You are people who are filled with compassion, who genuinely care, and who not only love children but reach out to expectant mothers in crisis.
Charles Spurgeon once wrote, “Before we ever had a being in this world, we had a being in God’s heart.” That’s one of the great truths we find in Psalm 139.
God Almighty has a plan and a purpose for every child—each tiny miracle conceived in the secret place and knit together so fantastically in the womb by the Master Artist.
And those plans are to give the little ones a future and a hope, just like he did for me.
The Beauty of Adoption
It’s an amazing thing for me to think about:
• I didn’t have a home, but through adoption the Valentinos gave me one.
• I didn’t have a name, but through adoption the Valentinos gave me one.
• I didn’t have a family, but through adoption the Valentinos gave me one.
• I didn’t have an inheritance, but through adoption the Valentino’s gave me one.
I didn’t have food, clothing, shelter, money, hope or love, but through adoption the Valentino’s gave me all of those things, and so much more.
Through a binding legal covenant, sealed in a court of law, I became the real child of Carl and Cherie Valentino.
It may sound like a bumper sticker cliché, but it’s true: Adoption is the option everybody can live with. Literally.
A Spiritual Illustration
When I read in scripture that God has “predestined us to be adopted as his sons through Jesus Christ” (Ephesians 1:15), I get excited because I have a little bit of insight into that great truth. When we believe into Christ, everything changes.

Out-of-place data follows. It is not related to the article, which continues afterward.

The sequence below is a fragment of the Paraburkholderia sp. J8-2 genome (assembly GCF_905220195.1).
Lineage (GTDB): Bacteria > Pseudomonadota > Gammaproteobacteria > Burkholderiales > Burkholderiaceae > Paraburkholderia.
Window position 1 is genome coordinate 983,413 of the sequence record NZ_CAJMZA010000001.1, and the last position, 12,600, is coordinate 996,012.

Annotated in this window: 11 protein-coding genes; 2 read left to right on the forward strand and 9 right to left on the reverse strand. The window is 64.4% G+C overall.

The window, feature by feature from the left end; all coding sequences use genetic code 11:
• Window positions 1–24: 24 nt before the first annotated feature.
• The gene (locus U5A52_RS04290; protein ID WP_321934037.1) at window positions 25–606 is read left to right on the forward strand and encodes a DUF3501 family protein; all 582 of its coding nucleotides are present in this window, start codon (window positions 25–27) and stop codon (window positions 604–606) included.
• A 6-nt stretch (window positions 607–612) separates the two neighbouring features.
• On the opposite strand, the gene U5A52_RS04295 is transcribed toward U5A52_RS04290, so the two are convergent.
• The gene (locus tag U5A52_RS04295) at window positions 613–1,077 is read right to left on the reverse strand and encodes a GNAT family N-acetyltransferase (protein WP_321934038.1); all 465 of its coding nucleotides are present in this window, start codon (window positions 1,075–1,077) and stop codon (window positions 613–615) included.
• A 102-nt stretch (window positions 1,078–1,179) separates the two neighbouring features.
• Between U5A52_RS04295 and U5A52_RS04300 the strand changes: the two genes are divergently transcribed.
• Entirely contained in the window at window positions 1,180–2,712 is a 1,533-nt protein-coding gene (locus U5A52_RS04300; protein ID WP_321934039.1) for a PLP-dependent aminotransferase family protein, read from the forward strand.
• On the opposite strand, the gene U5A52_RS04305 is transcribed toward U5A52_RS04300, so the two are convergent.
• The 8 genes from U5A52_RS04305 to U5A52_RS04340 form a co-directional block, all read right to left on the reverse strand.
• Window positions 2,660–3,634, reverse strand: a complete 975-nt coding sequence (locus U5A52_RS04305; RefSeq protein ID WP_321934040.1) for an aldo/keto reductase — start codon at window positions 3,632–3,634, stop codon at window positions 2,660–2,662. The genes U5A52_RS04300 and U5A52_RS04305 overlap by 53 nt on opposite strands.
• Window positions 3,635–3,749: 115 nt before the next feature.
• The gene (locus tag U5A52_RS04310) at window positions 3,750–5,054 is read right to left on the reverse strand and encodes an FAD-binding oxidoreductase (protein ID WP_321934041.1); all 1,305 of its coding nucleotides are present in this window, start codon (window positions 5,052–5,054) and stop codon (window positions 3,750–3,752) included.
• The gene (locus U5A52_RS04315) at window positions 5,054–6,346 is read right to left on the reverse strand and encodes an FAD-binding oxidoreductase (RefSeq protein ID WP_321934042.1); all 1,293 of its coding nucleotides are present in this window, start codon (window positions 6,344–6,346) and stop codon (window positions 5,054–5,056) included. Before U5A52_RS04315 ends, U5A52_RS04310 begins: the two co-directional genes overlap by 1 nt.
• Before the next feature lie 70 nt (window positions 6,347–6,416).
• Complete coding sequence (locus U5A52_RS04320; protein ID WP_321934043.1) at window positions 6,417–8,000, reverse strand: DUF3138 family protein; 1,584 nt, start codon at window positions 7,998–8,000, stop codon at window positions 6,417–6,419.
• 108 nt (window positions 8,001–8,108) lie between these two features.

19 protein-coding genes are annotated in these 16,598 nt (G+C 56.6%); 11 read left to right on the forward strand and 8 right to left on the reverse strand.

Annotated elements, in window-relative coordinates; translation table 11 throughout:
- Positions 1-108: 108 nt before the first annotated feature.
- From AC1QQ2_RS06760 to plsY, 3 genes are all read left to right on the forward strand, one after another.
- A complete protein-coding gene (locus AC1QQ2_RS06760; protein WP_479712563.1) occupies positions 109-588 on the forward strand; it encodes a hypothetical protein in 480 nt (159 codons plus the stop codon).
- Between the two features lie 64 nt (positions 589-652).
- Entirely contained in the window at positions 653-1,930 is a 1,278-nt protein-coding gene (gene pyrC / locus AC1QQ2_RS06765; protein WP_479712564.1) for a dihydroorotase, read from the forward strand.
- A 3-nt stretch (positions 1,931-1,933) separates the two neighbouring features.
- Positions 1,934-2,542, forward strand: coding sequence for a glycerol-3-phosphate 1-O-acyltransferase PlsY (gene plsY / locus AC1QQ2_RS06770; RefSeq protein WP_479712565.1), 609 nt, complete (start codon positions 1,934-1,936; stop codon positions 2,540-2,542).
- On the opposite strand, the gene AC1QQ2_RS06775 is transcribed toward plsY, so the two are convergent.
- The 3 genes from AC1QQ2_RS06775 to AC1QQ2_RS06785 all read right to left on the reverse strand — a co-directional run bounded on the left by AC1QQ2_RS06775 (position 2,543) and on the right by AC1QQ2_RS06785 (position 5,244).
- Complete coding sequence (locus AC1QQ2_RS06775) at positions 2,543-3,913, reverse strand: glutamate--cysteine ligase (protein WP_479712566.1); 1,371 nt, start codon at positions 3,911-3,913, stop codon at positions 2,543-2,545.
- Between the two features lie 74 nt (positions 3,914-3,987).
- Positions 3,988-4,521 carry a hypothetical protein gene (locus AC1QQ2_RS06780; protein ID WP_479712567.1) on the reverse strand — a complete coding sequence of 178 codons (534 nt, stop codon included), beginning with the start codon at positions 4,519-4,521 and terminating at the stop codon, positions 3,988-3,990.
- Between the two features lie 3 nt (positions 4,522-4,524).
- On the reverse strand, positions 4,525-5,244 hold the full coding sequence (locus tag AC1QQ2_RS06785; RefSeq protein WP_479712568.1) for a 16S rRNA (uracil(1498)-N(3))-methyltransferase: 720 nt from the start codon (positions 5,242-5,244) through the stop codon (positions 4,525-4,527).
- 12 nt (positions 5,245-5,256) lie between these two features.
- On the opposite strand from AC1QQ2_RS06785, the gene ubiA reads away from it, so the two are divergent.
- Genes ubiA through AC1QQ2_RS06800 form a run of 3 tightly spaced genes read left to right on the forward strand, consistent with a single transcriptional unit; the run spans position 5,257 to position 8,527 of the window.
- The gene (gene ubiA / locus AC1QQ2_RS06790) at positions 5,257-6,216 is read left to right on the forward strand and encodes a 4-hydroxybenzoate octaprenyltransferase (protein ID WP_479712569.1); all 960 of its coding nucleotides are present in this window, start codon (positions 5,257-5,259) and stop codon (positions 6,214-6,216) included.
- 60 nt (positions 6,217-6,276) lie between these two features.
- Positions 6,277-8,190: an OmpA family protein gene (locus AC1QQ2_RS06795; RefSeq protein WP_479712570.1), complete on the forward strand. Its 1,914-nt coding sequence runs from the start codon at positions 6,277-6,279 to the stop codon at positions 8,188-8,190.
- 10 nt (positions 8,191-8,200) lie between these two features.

• Spiritually speaking, we didn’t have a home, but God gave us one in Christ.
• Spiritually speaking, we didn’t have a name, but God gave us a new one, written down in the Lamb’s Book of Life.
• Spiritually speaking, we didn’t have a family, but God put us in one—his church, the Body of Christ.
• Spiritually speaking, we didn’t have an inheritance, but God gave us “every spiritual blessing in heavenly places” and a salvation that can “never rot, perish, spoil or fade away.”
In that sense, I’ve been adopted twice, and I thank the Lord that he has allowed me to proclaim this good news week after week at Fleetwood Bible Church to hungry hearts and seeking minds.
They Told Us Early
Mom and dad told us right from the beginning that all three of us were adopted. They were very proud of that fact and wanted us to be proud of it, too. So they told us when we were very young.
In fact, I think we were a little too young. I was maybe four or five years old, and I just didn’t know what the word “adoption” meant, so I formulated my own definition based upon the context of what they were telling us.
I thought the word “adoption” meant some special arrangement whereby no matter how bad we three kids were, mom and dad couldn’t give us back; they had to keep us!
The other kids in the neighborhood—if they were bad enough, their parents could give them back at any time because they didn’t have this special arrangement called adoption.
Spiritually speaking, that’s not a half-bad definition of adoption! Having become a child of God by faith in Jesus Christ, we’re in the family of God to stay (John 8:35).
The Card That Came with Me
It was fascinating to me—and hopefully encouraging to you—that there was a greeting card that accompanied me back in 1966 on my journey from Philadelphia to Reading. I got to see it for the first time a few years ago.
It was a card from my foster family, and it was addressed to “Timmie’s Parents.”
It’s clear from the language in that card that the foster parents who took care of me for 13 months were people of faith. They were followers of Christ.
I don’t know their names. In fact, I don’t know anything about them except this: They had a very powerful ministry to children in need.
The card indicates that they had prayed for me, for my new home, for my new siblings, and for my new parents.
The Valentio’s were far from a perfect family, but I believe that God honored their prayers. In fact, those prayers are why I’m here today.
And to those prayers I would like to add my own grateful “amen.”